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Euro hitched to Pound and caught in throes of Brexit cliffhanger
THEY are getting a divorce but for currency traders, they're almost as close as ever.
Britain's torturous settlement bid with the European Union has pushed the pound and euro in sync against the dollar as investors price risks on both sides of the Channel. The 40-day correlation between the two currency pairs has climbed back towards 0.80 and is nearing post-crisis highs as the daily drama of negotiations grips investors on the Continent, too.
"It's even influencing the euro though obviously not as much as sterling," said Andreas Koenig, head of global currencies at Amundi Asset Management, with 1.48 trillion euros (S$2.32 trillion) in total. "It creates uncertainties and it affects Europe because it's one side of the negotiations." Sure, shifts in risk appetite, the mid-term elections and monetary forces have moved the dollar against major peers over the past six weeks. But the euro's link with the pound could yet continue as negotiations go to the wire.
In the worst-case scenario that a Brexit deal is rejected by British lawmakers and the stand-off between Rome and Brussels intensifies, the euro "should suffer against the dollar" in concert with sterling thanks to the political blowback, according to Steve Barrow, head of currency strategy at Standard Bank in London.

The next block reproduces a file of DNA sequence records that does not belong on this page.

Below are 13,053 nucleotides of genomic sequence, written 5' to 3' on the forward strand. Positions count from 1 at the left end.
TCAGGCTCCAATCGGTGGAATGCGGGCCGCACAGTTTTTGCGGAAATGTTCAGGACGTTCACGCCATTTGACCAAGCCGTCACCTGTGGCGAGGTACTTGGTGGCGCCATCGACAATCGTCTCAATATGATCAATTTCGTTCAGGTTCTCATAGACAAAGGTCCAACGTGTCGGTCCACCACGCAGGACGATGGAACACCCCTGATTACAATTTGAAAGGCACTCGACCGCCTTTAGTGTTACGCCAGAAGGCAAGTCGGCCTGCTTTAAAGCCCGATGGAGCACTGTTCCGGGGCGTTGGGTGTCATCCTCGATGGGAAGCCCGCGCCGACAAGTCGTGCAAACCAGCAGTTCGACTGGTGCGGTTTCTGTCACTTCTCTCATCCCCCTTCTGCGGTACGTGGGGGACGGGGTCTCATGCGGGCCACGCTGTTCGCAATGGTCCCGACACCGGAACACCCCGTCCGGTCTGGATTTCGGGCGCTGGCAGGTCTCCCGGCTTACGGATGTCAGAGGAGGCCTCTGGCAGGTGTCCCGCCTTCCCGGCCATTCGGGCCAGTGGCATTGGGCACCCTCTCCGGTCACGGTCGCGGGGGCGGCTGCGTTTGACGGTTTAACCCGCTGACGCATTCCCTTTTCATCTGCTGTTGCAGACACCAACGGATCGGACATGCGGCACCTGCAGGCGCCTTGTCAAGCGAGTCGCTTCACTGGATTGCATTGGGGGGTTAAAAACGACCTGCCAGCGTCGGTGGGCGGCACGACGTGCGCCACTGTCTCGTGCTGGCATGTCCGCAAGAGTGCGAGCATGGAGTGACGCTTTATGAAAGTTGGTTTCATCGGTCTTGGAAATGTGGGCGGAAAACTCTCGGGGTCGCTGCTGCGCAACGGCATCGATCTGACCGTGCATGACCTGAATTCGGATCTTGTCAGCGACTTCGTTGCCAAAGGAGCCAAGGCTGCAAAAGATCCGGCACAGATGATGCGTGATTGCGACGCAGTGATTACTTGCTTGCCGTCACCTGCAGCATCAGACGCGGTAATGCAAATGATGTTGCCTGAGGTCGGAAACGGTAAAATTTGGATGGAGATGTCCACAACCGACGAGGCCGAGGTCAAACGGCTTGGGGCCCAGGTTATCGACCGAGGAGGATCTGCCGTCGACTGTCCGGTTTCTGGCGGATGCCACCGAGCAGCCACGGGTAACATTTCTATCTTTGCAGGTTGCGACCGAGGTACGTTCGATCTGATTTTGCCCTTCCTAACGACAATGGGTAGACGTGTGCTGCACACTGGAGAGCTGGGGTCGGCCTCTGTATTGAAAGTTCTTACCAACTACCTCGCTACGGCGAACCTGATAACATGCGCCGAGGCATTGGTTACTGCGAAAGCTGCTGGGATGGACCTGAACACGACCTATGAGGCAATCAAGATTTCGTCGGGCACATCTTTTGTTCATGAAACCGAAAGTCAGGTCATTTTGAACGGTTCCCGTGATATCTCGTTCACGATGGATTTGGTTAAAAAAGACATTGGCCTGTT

Mr Koenig has bullish positions on the pound, betting negotiators will eventually forge an agreement that will unleash gains, but says there could be plenty of setbacks along the way.
For now, a deal that can both pass the UK parliament and find European Union approval continues to prove elusive with Northern Ireland's Democratic Unionist Party, which Prime Minister Theresa May relies on for support, saying it will not back her current proposal.
The EU's tough stance at least acts as a deterrent to other would-be defectors, which should help limit the damage to European Union unity and the euro, according to Esther Reichelt, a currency strategist at Commerzbank.
"I would assume that the EU proved sufficiently stubborn and resistant to limit the fear that the UK could set an example for other EU countries, so I would actually be surprised if a deal would be a game changer for the euro," she said. BLOOMBERG